New Delhi: The upcoming deployment of an Indian spy plane to Australia to conduct maritime surveillance in the Indian Ocean is the first step for both countries to more regularly host visiting forces.
The leaders’ communique following Prime Minister Scott Morrison’s virtual summit with Indian counterpart Narendra Modi – released almost 24 hours after it concluded – flagged the prospect of Australia and India striking reciprocal access arrangements that would make it easier for military exchanges.
Such agreements can cover access to bases, ammunition, and fuel stores in foreign countries for visiting forces. The communique said agreements between Australia and India were important for “facilitating deeper operational defense co-operation and its contribution towards free and open critical regional maritime corridors”.
“Leaders reaffirmed following up on opportunities for further defense co-operation in areas of mutual interest,” the communique said.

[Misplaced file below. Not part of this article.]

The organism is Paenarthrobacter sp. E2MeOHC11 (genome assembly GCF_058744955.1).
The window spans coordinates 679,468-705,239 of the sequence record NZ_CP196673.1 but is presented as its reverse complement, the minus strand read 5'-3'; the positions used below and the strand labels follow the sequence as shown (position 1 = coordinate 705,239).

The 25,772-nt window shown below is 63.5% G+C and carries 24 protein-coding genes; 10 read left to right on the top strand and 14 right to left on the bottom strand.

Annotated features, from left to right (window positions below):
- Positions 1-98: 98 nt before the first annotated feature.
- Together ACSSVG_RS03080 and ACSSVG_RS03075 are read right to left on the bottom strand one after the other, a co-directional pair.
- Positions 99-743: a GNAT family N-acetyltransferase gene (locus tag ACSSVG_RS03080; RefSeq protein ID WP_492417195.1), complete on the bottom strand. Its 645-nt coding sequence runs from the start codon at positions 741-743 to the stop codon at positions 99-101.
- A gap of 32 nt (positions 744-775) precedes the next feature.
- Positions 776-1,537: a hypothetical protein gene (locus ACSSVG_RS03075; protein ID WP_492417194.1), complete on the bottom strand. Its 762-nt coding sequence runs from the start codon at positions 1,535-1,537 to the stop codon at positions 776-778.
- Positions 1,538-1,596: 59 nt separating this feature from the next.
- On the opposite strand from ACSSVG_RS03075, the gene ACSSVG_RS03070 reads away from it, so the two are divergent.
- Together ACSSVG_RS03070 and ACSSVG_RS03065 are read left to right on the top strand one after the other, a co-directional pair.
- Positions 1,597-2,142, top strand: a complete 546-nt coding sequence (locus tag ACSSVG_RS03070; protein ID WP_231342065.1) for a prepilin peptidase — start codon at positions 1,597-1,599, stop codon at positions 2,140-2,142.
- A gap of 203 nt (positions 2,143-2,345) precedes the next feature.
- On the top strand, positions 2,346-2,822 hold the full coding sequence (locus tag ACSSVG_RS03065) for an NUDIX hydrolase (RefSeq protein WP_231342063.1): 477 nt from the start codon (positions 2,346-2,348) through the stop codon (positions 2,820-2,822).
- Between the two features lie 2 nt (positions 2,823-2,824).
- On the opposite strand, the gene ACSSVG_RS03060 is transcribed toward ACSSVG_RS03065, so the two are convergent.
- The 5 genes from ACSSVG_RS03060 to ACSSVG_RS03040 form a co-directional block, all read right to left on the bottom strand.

Further details about the Indian spy plane deployment were not available, but Australian Strategic Policy Institute head Peter Jennings said the P-8 Poseidon aircraft was one of the few western military systems India operated, and Australia would help India maximize its use.
“The types of exercises we’ve done with the Indians in the past have been pretty light on, but this would be a step-up in terms of complexity,” he said.
“This is where we were 15 years ago with Japan: fairly uncomplicated maritime surveillance, then it becomes coordinating ships and aircraft at sea. Exercises are the ladder of complexity and this is the first step being climbed.”
Jennings said while the Indian Ocean was not as contested as the Pacific Ocean, South China Sea, and the East China Sea, China was building its presence, funding commercial ports in Sri Lanka and Pakistan that could also be used by the Chinese navy.